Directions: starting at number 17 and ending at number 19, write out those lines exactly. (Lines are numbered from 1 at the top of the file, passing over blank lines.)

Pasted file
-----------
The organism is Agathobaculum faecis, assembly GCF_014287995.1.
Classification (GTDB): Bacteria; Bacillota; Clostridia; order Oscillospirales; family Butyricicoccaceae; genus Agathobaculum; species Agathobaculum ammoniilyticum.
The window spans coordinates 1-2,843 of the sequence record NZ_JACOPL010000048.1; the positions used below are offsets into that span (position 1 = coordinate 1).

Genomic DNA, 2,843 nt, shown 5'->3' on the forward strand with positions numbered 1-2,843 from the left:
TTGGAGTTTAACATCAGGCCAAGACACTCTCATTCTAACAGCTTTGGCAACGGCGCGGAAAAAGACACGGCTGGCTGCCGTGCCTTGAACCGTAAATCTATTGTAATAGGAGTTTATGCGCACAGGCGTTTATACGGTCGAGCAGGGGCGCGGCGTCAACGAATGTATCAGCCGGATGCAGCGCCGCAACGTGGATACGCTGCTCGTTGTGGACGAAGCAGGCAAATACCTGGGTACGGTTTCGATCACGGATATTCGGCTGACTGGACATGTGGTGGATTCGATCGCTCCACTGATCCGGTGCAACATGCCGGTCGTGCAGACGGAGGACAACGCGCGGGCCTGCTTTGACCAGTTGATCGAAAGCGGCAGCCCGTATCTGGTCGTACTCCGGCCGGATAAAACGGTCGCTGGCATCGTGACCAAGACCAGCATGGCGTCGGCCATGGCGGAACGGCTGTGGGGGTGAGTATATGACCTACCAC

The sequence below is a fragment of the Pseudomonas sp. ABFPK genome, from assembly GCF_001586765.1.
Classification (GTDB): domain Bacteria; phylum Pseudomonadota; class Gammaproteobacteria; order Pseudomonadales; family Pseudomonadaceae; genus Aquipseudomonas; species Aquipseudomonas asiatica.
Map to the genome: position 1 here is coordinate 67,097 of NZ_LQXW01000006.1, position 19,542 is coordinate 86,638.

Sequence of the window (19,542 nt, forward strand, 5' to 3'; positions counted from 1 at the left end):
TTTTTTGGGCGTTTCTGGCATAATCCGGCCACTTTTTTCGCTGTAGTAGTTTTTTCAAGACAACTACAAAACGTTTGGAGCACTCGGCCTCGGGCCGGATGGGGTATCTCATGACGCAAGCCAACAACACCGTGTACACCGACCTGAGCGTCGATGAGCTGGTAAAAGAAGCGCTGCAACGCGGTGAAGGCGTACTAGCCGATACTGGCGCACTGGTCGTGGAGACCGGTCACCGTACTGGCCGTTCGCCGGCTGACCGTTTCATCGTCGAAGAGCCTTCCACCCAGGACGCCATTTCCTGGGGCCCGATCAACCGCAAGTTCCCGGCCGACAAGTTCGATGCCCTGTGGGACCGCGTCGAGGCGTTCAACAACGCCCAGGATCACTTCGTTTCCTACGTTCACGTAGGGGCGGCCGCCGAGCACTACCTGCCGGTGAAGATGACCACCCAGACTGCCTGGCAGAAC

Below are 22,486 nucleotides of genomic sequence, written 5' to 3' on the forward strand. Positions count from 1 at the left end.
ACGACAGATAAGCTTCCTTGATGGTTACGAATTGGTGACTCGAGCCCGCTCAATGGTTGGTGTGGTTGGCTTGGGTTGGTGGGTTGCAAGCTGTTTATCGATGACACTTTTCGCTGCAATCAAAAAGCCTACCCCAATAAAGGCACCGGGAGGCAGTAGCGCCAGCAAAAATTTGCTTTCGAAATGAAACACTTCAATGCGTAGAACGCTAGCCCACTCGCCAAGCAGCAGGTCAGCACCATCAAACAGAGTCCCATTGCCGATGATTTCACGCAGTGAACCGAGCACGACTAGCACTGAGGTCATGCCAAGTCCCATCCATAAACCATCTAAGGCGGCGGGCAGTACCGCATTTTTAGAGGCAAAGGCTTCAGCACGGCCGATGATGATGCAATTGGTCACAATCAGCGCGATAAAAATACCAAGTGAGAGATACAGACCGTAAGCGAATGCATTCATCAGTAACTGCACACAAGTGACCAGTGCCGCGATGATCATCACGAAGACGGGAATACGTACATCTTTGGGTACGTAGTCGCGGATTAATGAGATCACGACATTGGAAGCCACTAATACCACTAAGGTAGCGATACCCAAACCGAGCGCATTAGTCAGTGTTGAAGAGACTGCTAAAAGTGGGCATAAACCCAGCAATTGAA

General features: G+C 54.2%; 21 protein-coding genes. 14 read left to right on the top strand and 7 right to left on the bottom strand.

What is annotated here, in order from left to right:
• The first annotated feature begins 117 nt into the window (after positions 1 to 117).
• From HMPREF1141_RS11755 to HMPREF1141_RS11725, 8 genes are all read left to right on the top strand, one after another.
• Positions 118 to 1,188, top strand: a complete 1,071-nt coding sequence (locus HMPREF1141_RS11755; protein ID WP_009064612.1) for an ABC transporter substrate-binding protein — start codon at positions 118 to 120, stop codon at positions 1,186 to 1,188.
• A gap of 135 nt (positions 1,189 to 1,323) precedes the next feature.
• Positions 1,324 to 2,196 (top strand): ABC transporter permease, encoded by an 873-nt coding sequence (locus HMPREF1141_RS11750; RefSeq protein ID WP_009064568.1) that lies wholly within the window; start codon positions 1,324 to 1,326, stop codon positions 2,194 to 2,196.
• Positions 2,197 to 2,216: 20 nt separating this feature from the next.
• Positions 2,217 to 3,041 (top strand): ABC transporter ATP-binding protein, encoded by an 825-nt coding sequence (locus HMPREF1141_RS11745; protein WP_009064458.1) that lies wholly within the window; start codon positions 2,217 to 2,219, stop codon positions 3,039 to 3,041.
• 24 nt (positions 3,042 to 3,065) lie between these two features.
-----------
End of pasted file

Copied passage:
• Positions 118 to 1,188, top strand: a complete 1,071-nt coding sequence (locus HMPREF1141_RS11755; protein ID WP_009064612.1) for an ABC transporter substrate-binding protein — start codon at positions 118 to 120, stop codon at positions 1,186 to 1,188.
• A gap of 135 nt (positions 1,189 to 1,323) precedes the next feature.
• Positions 1,324 to 2,196 (top strand): ABC transporter permease, encoded by an 873-nt coding sequence (locus HMPREF1141_RS11750; RefSeq protein ID WP_009064568.1) that lies wholly within the window; start codon positions 1,324 to 1,326, stop codon positions 2,194 to 2,196.